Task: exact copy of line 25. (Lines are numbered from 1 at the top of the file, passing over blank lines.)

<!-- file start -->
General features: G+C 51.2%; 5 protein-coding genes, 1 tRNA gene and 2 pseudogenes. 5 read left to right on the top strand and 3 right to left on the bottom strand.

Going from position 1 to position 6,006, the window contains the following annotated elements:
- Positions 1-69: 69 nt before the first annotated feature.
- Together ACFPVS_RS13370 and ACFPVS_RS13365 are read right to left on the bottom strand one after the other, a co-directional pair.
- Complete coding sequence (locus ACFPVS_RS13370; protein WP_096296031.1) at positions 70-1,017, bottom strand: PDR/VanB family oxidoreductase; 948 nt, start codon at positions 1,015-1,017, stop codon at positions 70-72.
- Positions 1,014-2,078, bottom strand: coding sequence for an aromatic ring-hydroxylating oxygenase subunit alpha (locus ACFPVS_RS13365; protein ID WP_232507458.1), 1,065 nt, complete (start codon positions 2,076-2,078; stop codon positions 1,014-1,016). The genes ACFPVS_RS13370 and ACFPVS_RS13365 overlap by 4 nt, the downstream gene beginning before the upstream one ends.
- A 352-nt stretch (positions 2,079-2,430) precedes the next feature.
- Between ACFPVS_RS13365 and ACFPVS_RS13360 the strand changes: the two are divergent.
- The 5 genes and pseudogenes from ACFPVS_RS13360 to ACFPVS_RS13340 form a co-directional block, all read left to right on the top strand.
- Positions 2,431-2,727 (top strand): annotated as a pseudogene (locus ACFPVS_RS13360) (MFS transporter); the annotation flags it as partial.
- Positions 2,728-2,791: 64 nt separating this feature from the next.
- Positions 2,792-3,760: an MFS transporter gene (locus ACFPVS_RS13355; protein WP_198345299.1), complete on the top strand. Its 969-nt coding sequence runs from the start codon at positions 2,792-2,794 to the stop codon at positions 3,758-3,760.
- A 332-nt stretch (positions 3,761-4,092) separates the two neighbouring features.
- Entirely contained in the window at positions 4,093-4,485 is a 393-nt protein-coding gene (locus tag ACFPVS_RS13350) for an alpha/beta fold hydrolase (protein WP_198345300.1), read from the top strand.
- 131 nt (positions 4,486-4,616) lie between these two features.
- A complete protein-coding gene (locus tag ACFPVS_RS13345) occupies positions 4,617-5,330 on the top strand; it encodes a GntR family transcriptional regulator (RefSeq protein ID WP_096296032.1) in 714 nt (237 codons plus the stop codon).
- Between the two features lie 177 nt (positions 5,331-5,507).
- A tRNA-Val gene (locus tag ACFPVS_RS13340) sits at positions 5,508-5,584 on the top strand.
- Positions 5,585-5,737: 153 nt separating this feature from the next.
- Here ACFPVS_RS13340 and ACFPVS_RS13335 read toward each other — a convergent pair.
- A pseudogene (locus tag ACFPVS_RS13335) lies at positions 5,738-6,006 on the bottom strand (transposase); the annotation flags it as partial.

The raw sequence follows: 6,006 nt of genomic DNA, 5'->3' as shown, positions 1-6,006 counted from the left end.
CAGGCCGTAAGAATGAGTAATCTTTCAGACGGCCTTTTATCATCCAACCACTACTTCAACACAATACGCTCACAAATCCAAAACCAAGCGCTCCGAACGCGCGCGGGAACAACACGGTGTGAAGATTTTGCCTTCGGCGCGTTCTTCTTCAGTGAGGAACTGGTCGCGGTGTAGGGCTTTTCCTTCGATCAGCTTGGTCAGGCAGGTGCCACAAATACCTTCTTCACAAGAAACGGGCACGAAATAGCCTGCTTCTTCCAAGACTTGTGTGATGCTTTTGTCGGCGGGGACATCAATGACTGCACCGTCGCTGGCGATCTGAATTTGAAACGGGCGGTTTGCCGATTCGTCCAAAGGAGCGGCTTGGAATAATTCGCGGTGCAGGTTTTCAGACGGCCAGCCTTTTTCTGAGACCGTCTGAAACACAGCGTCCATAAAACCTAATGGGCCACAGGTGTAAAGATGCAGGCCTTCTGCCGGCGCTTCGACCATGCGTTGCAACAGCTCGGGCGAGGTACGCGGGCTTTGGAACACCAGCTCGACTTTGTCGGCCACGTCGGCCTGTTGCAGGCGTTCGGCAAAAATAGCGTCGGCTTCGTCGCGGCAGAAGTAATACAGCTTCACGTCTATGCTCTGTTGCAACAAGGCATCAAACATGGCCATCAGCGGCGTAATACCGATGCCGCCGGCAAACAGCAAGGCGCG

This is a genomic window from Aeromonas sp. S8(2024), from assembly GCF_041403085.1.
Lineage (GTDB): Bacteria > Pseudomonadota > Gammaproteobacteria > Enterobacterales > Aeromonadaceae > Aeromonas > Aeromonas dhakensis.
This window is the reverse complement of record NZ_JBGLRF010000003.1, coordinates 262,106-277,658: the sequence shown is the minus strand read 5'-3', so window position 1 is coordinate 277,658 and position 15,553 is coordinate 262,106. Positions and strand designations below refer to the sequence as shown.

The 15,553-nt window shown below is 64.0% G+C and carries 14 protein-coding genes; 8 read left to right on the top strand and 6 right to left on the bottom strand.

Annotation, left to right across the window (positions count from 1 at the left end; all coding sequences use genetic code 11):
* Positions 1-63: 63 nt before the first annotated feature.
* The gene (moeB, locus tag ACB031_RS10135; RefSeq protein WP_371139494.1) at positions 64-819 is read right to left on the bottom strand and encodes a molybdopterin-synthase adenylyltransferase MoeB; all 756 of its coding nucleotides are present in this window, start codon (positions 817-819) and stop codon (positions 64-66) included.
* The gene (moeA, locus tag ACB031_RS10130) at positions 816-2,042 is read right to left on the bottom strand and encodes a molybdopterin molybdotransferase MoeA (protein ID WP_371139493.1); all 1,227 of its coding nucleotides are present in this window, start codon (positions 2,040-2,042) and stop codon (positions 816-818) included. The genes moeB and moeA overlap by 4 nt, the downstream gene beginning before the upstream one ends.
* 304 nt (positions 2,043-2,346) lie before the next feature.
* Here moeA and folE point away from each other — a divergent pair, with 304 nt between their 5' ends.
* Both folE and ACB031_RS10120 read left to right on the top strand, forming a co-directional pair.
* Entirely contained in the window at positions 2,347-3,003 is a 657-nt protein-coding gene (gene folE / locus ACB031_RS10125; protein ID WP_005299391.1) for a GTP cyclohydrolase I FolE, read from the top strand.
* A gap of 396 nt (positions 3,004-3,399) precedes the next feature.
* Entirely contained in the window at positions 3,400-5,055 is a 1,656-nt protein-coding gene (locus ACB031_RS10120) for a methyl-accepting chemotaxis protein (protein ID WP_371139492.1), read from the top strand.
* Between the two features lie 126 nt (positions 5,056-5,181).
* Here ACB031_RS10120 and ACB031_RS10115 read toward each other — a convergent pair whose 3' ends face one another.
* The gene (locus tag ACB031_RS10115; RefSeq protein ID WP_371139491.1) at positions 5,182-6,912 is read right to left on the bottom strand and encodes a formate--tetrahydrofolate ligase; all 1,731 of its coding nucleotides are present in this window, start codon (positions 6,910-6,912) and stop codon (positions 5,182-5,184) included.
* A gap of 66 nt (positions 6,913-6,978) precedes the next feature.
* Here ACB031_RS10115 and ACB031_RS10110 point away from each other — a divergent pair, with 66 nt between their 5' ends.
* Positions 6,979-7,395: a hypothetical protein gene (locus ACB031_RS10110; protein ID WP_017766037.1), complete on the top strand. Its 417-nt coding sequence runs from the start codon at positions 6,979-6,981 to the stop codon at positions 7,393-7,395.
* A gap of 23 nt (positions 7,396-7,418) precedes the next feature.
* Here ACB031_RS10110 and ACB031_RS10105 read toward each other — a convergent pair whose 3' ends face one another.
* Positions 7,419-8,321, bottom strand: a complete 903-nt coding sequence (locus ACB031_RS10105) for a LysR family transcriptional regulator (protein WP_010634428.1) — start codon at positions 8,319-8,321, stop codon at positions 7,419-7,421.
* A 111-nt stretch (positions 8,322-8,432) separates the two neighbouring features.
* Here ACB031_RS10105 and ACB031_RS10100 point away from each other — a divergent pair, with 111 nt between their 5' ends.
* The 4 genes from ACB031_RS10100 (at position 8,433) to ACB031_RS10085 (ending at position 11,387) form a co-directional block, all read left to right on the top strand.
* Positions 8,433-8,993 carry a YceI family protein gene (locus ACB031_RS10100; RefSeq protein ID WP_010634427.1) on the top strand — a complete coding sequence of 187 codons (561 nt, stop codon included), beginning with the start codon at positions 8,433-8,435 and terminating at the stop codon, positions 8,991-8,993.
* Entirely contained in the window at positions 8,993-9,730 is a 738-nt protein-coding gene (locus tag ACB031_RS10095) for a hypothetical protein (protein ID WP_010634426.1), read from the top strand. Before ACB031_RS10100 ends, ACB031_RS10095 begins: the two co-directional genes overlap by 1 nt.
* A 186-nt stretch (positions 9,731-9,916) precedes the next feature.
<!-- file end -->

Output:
Lineage (GTDB): Bacteria > Pseudomonadota > Gammaproteobacteria > Enterobacterales > Aeromonadaceae > Aeromonas > Aeromonas dhakensis.